The first blood test to diagnose heart inflammation (myocarditis) could be in use in as little as a year, following the discovery of a molecular signal in the blood by Queen Mary University of London researchers. The research, published today in the journal Circulation, offers hope of a quick and cheap way of diagnosing the condition.
Myocarditis is a difficult condition to diagnose. Symptoms include a temperature, fatigue, chest pain, and shortness of breath, which can all be easily mistaken for other conditions. The gold standard method for diagnosis is a heart biopsy, an expensive, invasive, and risky procedure which can sometimes still miss signs of the condition. It’s estimated that one young person dies suddenly every week in the UK due to previously undiagnosed myocarditis.
Now, a team of researchers led by BHF Professor Federica Marelli-Berg at Queen Mary University of London have found that the presence of T-cells—a type of white blood cell—expressing a molecule called cMet in the blood strongly indicates that a person has myocarditis. They say that cMet-expressing T cells levels could be detected through a routine blood test that could cost less than £50 with results available within hours.
The researchers hope that this finding will improve diagnosis of myocarditis and help people to get the treatment they need earlier, reducing the risk that they will develop life-threatening complications such as abnormal heart rhythms or heart failure.
In the study, researchers compared blood samples from several groups of patients, including 34 people with a final diagnosis of myocarditis. This showed that patients with myocarditis had significantly increased levels of T cells with cMet on their surface compared to other groups, including heart attack patients, and those with no medical condition.
These findings add to the evidence that myocarditis is an autoimmune condition. The team found that cMet-expressing T cells become activated by molecules expressed by heart cells, producing an immune reaction against these cells that leads to inflammation of the heart muscle.
The researchers also discovered that in mice, T cells with the cMet molecule seemed to have a role in driving the development of the condition. Blocking cMet with a widely available drug reduced the severity of their myocarditis.
The team will investigate this finding further in future studies and hope it will help them to develop the first targeted treatment for myocarditis.
Professor Federica Marelli-Berg, British Heart Foundation Professor of Cardiovascular Immunology, said:
“Early intervention is crucial when treating myocarditis as, in some cases, it can be only a matter of weeks between the onset of symptoms and development of heart failure. But without a diagnosis doctors can’t offer their patients the right treatment.
“We think that this test for myocarditis could be a simple addition to the routine blood tests ordered in doctors’ surgeries. When viewed in combination with symptoms, the results could allow GPs to easily determine whether their patients have myocarditis.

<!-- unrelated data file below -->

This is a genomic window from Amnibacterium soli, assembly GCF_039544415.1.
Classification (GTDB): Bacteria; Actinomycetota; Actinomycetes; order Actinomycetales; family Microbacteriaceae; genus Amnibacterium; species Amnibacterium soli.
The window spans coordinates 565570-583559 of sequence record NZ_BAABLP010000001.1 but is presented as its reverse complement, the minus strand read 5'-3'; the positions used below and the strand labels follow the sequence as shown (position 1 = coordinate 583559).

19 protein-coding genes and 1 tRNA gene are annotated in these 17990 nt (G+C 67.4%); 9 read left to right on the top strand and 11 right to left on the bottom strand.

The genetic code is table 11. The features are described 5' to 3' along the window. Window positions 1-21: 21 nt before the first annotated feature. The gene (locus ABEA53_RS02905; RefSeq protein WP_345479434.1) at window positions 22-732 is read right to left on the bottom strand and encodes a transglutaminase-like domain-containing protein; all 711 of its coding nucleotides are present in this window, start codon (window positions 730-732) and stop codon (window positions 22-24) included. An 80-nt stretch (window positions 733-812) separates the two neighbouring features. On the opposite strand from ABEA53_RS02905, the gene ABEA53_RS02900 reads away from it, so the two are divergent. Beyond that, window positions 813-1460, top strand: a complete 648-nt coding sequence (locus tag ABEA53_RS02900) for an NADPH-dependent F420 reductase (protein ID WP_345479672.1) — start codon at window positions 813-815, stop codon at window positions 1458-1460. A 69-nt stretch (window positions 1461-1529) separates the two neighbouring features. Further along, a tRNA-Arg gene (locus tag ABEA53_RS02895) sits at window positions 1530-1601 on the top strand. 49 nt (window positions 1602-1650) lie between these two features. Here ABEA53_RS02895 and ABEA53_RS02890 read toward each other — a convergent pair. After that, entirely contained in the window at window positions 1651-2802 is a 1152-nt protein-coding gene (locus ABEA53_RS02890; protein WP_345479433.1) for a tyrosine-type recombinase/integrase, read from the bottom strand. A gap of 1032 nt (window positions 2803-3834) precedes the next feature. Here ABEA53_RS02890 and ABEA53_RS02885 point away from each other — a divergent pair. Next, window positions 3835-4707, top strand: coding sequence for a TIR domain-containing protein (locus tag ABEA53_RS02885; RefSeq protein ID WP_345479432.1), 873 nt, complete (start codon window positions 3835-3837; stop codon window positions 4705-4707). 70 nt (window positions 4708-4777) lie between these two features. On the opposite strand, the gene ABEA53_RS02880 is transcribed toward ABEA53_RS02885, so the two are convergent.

“While we still need to confirm these findings in a larger study, we’re hopeful that it won’t be long until this blood test is in regular use.”
Professor Sir Nilesh Samani, Medical Director at the British Heart Foundation, said:
“Myocarditis is a notoriously tricky condition to diagnose and sadly some patients will suffer irreversible damage to their hearts because of the lack of accessible diagnostic tests.
“This blood test could revolutionize the way we diagnose myocarditis, allowing doctors to step in at a much earlier stage to offer treatment and support. It would also reduce the need for the risky, invasive tests currently used, saving the NHS time and money and freeing up vital resources.”
Stephen Hughes died in October 2014 aged 23 following a diagnosis of myocarditis. His parents Hazel and Gary, from Hull, believe that having this blood test when he started showing symptoms could have helped Stephen.
“Each stage of his illness took a long time. In February 2014 he started feeling tired, breathless, and experiencing stomach pains. His GP thought it might be a gastrointestinal issue. At this stage, a blood test could have indicated the cause of his symptoms. Even though there is currently no cure for myocarditis, Stephen could have been offered medication and told to rest.
“In April, Stephen’s legs swelled up and he was rushed to hospital. It was there that doctors told us he had a problem with his heart and first mentioned myocarditis. They then started him on medication.”
Currently, the gold standard test for myocarditis is a biopsy, an invasive and risky procedure. “Doctors did a biopsy in August, while they were undertaking open heart surgery on Stephen to fit a left ventricular assist device (LVAD) [a type of artificial heart pump used to treat people with heart failure]” explained Hazel.
“The biopsy confirmed Stephen had myocarditis and, due to the damage it had caused, he would need a heart transplant. He was put on the urgent transplant list in August.” A donor heart was found in October, but tragically the operation was unsuccessful. Stephen died three days later, just 10 days before his 24th birthday.
Since his death Hazel, Gary, and Stephen’s friends have fundraised tirelessly to help fund research into myocarditis. “We don’t want any other families to lose someone they love, someone with everything to live for. By supporting research we can hopefully save other families from the heartbreak we’ve experienced,” said Hazel.
“Within a few months Stephen went from a young man who was fit and healthy and full of life, to having severe heart failure and needing to be pushed around in a wheelchair. These findings are a massively important step. We’ll never know for sure, but this test could have given him a chance, and maybe he would still be here today.”
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